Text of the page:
For many people, the most stress-inducing step of having a real Christmas tree is putting the tree in a stand and getting it to stand straight. A simple way around this issue is using a drill stand. Many tree lots, choose-and cut-farms and retail lots will drill trees with specially-designed drills that match the pin in the stand, ensuring trees stand upright and straight.

For traditional, screw-in stands, recognize that this is a two-person job. Place the stand on the bottom of the tree before standing the tree up. The best plan of attack is to have one person adjust the tightening screws on the stand while the second person adjusts the tree and checks for straightness.

pin stands
Pin- or spike-type stands can make tree set-up easier. Photo by Wahmhoff Farms.
mutch drill
Tree farm attendants drill for the base of a tree for a pin-type tree stand. Photo by Mutch Hidden Pines Tree Farm.

For all types of tree stands, keep the baling twine on the tree until the tree is in the stand and upright. This keeps the tree compact and easier to handle as you bring it in the house and get it situated in the stand.

Take-down tips

Consider these tips in order to reduce the mess of getting a tree out of the house after the holidays. Use a turkey baster or a large sponge to transfer any water remaining in the tree stand to a bucket or plastic container. To reduce the amount of needles lost while taking the tree out, lay a bedsheet on the floor and gently lay the tree down on it. Wrap the sheet around the tree to collect any loose needles they may come off while taking the tree out of the house.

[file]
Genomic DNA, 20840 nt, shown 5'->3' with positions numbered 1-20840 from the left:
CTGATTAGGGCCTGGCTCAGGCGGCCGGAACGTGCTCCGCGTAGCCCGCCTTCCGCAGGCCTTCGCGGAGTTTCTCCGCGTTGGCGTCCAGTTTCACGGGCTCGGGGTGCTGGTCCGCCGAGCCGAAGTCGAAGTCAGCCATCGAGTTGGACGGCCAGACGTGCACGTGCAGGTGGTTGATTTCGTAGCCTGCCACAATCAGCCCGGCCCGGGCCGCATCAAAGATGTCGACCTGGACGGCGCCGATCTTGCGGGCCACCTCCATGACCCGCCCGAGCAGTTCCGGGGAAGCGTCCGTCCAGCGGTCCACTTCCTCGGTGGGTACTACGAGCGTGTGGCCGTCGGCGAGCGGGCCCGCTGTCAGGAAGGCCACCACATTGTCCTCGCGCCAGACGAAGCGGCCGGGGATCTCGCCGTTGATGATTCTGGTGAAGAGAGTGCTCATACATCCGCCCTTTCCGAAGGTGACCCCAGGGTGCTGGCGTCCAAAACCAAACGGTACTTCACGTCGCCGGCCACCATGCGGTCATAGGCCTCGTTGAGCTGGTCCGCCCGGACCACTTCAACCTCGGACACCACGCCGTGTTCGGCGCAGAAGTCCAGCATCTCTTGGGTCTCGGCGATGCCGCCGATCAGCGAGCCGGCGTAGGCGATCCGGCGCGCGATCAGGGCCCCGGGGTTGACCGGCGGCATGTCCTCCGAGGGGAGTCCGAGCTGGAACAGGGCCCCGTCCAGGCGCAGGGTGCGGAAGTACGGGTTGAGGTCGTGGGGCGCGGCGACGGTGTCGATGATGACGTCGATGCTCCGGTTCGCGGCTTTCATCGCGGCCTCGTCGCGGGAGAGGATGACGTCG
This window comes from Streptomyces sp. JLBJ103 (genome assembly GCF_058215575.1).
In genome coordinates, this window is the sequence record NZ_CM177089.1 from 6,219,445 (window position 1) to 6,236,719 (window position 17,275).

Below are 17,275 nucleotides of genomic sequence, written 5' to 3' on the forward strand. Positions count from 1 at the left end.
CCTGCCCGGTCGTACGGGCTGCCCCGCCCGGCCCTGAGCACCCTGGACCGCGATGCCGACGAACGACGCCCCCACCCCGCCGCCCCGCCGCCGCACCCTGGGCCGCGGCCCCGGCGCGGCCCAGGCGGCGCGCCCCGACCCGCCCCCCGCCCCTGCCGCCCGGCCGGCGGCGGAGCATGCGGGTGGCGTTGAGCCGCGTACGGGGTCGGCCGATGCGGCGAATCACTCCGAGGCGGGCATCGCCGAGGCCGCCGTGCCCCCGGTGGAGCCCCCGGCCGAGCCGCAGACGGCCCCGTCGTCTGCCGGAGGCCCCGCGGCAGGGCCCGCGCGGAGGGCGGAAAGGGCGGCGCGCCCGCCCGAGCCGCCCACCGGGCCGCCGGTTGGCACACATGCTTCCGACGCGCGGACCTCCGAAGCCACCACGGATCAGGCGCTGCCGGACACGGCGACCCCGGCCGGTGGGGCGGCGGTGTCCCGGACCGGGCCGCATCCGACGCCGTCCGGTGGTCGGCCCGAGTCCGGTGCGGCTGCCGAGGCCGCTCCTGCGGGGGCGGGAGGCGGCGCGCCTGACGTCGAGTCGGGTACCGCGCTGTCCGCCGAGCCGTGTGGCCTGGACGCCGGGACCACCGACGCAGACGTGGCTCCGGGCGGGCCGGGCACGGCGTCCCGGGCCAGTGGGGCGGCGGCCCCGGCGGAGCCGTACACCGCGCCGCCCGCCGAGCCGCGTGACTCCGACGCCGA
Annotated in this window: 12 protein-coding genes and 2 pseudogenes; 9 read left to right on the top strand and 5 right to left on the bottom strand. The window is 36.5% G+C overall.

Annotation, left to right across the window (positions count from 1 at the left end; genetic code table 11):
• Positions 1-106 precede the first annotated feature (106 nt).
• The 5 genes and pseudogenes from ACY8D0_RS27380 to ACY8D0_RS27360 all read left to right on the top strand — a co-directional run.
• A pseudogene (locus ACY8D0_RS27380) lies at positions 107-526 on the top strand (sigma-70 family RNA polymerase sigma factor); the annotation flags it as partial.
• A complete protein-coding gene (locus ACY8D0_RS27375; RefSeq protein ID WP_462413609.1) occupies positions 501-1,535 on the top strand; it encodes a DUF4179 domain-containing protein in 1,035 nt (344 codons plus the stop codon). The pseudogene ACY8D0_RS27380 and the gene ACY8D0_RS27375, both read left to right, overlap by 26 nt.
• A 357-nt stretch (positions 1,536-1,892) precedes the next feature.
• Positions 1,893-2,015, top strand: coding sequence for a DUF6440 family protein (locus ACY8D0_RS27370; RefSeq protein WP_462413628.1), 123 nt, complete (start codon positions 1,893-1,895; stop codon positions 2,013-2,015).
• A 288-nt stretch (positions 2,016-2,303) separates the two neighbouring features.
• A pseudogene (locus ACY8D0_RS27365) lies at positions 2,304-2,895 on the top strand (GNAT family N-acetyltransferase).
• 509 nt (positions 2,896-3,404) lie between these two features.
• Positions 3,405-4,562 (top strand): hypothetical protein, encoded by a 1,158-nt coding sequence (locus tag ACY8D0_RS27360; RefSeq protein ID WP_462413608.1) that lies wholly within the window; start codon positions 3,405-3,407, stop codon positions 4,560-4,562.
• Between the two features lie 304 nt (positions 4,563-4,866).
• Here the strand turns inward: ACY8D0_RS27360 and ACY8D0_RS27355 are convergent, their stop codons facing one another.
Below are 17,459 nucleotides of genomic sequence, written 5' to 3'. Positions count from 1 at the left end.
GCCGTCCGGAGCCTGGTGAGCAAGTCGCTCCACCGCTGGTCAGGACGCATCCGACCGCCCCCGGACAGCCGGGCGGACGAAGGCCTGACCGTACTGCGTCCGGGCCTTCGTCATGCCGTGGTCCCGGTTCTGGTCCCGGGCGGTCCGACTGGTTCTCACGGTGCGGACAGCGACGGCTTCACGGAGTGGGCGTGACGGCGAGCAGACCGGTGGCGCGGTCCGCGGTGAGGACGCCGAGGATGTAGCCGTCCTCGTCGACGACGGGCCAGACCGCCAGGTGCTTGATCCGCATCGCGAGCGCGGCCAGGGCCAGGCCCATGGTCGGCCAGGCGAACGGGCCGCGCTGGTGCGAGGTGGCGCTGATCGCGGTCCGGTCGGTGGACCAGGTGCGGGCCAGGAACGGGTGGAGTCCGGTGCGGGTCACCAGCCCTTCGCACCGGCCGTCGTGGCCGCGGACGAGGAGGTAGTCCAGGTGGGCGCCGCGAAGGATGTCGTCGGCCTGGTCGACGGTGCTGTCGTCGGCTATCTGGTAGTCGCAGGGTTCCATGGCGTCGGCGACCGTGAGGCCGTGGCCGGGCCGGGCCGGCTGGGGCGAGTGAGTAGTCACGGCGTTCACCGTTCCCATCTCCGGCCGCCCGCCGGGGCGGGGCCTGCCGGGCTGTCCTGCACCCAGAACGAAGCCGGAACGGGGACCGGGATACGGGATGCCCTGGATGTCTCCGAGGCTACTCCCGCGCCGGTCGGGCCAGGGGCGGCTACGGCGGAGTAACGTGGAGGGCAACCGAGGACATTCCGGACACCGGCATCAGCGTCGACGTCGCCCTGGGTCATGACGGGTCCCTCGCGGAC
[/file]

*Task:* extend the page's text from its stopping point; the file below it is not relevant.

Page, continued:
Recycling: The last step

Recycle your tree at the end of the holidays. Some communities have curbside tree pick-up for recycling and many others have central drop-off points. Check your local paper or community websites for recycling options in your area.

For more tips on recycling and interactive maps of choose-and-cut and retail lots in Michigan, visit the Michigan Christmas Tree Association.

More information on selecting and caring for your Christmas tree from MSU Extension


Tip sheets:


Dr. Cregg's work is funded in part by MSU's AgBioResearch.